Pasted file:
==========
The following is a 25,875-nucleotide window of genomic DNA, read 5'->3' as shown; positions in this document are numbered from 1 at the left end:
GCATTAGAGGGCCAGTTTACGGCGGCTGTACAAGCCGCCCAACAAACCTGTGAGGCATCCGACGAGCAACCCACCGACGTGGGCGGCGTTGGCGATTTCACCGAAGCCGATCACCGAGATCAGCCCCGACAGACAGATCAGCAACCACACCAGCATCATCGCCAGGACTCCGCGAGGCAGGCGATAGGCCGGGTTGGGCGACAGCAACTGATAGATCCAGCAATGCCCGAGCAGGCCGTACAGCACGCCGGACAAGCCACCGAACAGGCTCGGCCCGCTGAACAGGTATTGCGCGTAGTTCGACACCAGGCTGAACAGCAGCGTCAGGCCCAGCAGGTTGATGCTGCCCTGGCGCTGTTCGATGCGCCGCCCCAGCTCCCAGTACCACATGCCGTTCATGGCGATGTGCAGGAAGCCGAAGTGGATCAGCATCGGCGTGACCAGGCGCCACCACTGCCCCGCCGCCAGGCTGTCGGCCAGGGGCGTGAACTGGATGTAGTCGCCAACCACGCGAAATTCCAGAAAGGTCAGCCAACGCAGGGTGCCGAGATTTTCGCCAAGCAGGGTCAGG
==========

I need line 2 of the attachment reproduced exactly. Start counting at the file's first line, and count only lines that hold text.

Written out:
GCATTAGAGGGCCAGTTTACGGCGGCTGTACAAGCCGCCCAACAAACCTGTGAGGCATCCGACGAGCAACCCACCGACGTGGGCGGCGTTGGCGATTTCACCGAAGCCGATCACCGAGATCAGCCCCGACAGACAGATCAGCAACCACACCAGCATCATCGCCAGGACTCCGCGAGGCAGGCGATAGGCCGGGTTGGGCGACAGCAACTGATAGATCCAGCAATGCCCGAGCAGGCCGTACAGCACGCCGGACAAGCCACCGAACAGGCTCGGCCCGCTGAACAGGTATTGCGCGTAGTTCGACACCAGGCTGAACAGCAGCGTCAGGCCCAGCAGGTTGATGCTGCCCTGGCGCTGTTCGATGCGCCGCCCCAGCTCCCAGTACCACATGCCGTTCATGGCGATGTGCAGGAAGCCGAAGTGGATCAGCATCGGCGTGACCAGGCGCCACCACTGCCCCGCCGCCAGGCTGTCGGCCAGGGGCGTGAACTGGATGTAGTCGCCAACCACGCGAAATTCCAGAAAGGTCAGCCAACGCAGGGTGCCGAGATTTTCGCCAAGCAGGGTCAGG